Should CGI be used to portray deceased actors in films? | The Tylt
Even though he's been resting in peace for 64 years, former heartthrob James Dean will be featured as a secondary lead role in the upcoming film "Finding Jack." Directors Anton Ernst and Tati Golykh's movie about the some 10,000 dogs abandoned at the end of the Vietnam War will use actual footage and photos of the star from the '50s to construct a "full body" CGI representation. Many are applauding the casting choice, but critics say it's outright disrespectful. What do you think?
Should CGI be used to portray deceased actors in films?
This isn't the first time, after all, that an actor has been posthumously cast in a major Hollywood film (remember Paul Walker in "Furious 7" and Peter Cushing in "Rogue One"), and some industry insiders laud the decision. "This opens up a whole new opportunity for many of our clients who are no longer with us," stated Mark Roesler, the CEO of CMG Worldwide, which represents families of celebrities that have passed away, such as Dean's. In fact, Dean's family not only offered "Finding Jack" directors their blessing, but will also consider it their departed loved one's fourth film. Director Anton Ernst asks, “If we aren’t doing anything to hurt James Dean’s image, why are people pushing back?” If the family and estate of the actor being portrayed offer consent, then why shouldn't the legacy of these talented performers continue on the big screen?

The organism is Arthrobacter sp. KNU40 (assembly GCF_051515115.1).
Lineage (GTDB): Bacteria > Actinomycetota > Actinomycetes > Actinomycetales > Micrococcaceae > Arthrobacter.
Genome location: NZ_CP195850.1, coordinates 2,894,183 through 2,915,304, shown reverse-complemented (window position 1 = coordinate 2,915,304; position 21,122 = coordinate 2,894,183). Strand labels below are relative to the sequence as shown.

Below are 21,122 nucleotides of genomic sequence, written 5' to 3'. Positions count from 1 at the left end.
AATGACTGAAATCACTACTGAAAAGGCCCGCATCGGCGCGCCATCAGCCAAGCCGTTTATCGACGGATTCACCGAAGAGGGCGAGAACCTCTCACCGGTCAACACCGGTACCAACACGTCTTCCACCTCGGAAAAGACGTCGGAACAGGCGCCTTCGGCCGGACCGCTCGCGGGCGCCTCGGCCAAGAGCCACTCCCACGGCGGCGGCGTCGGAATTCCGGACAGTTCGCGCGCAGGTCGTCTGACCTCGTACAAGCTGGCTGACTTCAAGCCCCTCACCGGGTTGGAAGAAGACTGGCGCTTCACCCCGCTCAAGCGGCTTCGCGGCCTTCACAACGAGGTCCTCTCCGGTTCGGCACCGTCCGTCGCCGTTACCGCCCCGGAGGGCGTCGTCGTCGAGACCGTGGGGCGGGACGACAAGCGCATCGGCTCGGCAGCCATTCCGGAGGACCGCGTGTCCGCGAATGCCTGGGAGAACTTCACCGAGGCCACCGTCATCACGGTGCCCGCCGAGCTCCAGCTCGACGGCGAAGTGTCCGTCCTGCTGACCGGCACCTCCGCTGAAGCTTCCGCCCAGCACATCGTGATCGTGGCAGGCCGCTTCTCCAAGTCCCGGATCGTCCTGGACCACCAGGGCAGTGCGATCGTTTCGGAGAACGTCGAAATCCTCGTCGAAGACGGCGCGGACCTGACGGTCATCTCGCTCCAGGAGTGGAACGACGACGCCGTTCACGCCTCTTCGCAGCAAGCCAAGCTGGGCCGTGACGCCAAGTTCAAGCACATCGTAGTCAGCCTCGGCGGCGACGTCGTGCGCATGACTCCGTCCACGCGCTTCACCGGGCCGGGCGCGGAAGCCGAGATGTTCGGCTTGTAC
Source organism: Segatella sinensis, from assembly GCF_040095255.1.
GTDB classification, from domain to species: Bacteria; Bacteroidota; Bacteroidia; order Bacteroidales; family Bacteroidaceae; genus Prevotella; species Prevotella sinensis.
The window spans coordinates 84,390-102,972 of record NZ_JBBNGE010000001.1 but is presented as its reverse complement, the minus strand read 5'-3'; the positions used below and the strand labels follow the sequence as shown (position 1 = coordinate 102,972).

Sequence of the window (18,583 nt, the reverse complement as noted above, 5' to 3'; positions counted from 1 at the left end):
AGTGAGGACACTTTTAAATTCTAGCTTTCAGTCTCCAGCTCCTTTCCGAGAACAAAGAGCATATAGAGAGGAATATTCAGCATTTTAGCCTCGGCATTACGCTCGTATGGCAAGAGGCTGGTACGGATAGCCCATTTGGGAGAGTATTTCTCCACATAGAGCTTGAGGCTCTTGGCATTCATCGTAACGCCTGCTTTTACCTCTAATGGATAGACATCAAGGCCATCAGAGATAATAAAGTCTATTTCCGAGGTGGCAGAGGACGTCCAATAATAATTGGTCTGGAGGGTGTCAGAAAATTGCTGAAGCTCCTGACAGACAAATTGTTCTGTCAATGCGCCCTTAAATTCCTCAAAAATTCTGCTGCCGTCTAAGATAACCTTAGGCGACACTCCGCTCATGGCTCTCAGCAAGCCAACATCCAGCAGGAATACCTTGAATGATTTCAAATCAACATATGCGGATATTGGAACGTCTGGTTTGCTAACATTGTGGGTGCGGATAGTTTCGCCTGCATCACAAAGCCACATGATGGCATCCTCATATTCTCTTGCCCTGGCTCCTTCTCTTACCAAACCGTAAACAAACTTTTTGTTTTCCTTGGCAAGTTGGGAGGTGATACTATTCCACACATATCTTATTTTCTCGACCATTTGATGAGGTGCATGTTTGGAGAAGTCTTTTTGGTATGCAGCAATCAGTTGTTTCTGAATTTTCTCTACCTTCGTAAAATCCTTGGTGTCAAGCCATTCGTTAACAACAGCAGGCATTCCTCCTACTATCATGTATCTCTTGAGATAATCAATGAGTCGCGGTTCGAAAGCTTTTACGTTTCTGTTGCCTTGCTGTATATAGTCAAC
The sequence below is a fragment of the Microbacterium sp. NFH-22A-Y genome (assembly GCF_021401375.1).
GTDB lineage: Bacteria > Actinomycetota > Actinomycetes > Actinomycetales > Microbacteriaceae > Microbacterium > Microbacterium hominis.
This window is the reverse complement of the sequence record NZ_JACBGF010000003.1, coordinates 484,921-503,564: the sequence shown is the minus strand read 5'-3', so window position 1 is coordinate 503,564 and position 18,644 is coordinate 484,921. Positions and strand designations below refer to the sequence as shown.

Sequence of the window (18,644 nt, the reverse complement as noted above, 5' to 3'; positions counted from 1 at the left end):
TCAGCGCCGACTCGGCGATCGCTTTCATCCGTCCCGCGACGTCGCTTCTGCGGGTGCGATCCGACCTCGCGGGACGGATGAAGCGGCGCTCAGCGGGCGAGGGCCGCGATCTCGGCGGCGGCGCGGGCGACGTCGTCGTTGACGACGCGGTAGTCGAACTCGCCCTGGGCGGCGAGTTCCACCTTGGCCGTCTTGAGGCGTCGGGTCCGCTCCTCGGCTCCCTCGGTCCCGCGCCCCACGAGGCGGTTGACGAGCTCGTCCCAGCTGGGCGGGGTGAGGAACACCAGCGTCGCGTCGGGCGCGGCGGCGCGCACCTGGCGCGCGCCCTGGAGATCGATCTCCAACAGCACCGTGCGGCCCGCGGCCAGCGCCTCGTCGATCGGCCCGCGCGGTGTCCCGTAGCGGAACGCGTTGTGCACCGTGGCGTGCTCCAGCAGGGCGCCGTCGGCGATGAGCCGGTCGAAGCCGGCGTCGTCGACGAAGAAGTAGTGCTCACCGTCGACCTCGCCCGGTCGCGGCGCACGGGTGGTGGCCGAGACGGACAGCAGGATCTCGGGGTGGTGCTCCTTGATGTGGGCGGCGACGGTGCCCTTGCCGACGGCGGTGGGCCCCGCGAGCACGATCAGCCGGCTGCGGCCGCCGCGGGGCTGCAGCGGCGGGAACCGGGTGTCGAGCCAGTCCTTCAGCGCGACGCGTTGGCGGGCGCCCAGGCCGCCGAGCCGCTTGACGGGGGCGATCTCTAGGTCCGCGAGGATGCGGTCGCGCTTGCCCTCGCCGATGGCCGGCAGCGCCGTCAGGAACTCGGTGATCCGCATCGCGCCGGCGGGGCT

Backlash from some of Hollywood's A-list was swift following the announcement around the CGI Dean casting. Captain America (Chris Evans) himself took to Twitter saying, "I'm sure he'd be thrilled," followed by an eye-rolling emoji. Actor Elijah Wood also spoke out, tweeting "NOPE. This shouldn't be a thing." Critics maintain that these CGI likenesses are nothing more than greedy marketing stunts, and they are disrespectful to the deceased. Zelda Williams, daughter of the late Robin Williams, also weighed in on the conversation: "I have talked to friends about this for YEARS and no one ever believed me that the industry would stoop this low once tech got better. Publicity stunt or not, this is puppeteering the dead for their 'clout' alone and it sets such an awful precedent for the future of performance." Let the departed rest in peace and their legacy speak for themselves.